How to Analyze Chess Positions                                                                     Mike Splane © 2008


Levels 1-3 are tactics, things computers do perfectly. You should perform these tasks when it is your turn to move. Level 4 is positional thinking, which you perform when it’s the opponent’s turn to move.  Positional judgment involves tradeoffs, so deciding what to do is more of an art than a science.


Level One – Checks and Checkmate Threats


Level Two – Captures


Level Three – Threats

Find the biggest threat for each side. If yours is the biggest, play it. If his is the biggest, avoid it.


Examples of Threats


Level Four – Positional Ideas

                If there are no checks, captures or threats, look for ways to strengthen your position, or weaken the opponent’s.  There are many positional ideas to choose from. Here are some key ideas.

Opponent’s Plan

Ask yourself, “What does my opponent want to do?”  If it is dangerous, stop it.

Piece Placement

Identify your most inactive piece and try to find a better square for it.

Pawns and Squares

King Safety

Material and Exchanges

If you are ahead in material by a piece or more, you do not need to win more material. Play it safe.

·         The first rule is always “Don’t allow counterplay.”

·         Aim for even trades to try and reach a winning ending.

·         Protect your king!

·         Do not trade off all of the pawns.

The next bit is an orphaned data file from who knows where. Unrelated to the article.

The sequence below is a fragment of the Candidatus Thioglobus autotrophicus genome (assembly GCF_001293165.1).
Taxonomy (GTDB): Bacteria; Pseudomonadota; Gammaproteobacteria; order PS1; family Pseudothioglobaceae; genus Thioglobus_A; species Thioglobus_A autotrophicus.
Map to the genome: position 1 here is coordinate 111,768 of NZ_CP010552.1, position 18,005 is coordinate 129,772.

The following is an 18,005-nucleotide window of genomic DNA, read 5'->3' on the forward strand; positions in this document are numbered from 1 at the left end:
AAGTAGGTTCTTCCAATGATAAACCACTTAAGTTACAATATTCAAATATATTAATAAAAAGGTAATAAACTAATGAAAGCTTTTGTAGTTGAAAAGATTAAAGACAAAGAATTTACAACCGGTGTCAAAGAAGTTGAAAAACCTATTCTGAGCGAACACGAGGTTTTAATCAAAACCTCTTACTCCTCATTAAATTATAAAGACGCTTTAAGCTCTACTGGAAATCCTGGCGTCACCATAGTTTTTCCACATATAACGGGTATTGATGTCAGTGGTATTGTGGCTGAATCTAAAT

If you are behind in material the ending is lost so avoid even trades.

·         Your best chance is to try to checkmate your opponent.

·         Try to make exchanges which unbalance the material: knight for bishop, rook and pawn for two minor pieces, and so on. Unbalancing the pieces makes it harder for the opponent to trade down into a won ending.

General Concepts

·         If your opponent has a bad piece, limited in its movements, do not exchange it.

·         If your opponent has a piece which can move to many squares or is performing a vital task, try to trade for it.

·         If your opponent has two pieces that need to occupy the same square to be effective, avoid exchanging them.

·         After the opening stage, if your opponent lacks space for his pieces, avoid piece trades.

·         The exchange of even one pair of pieces is often enough to relieve a cramped position.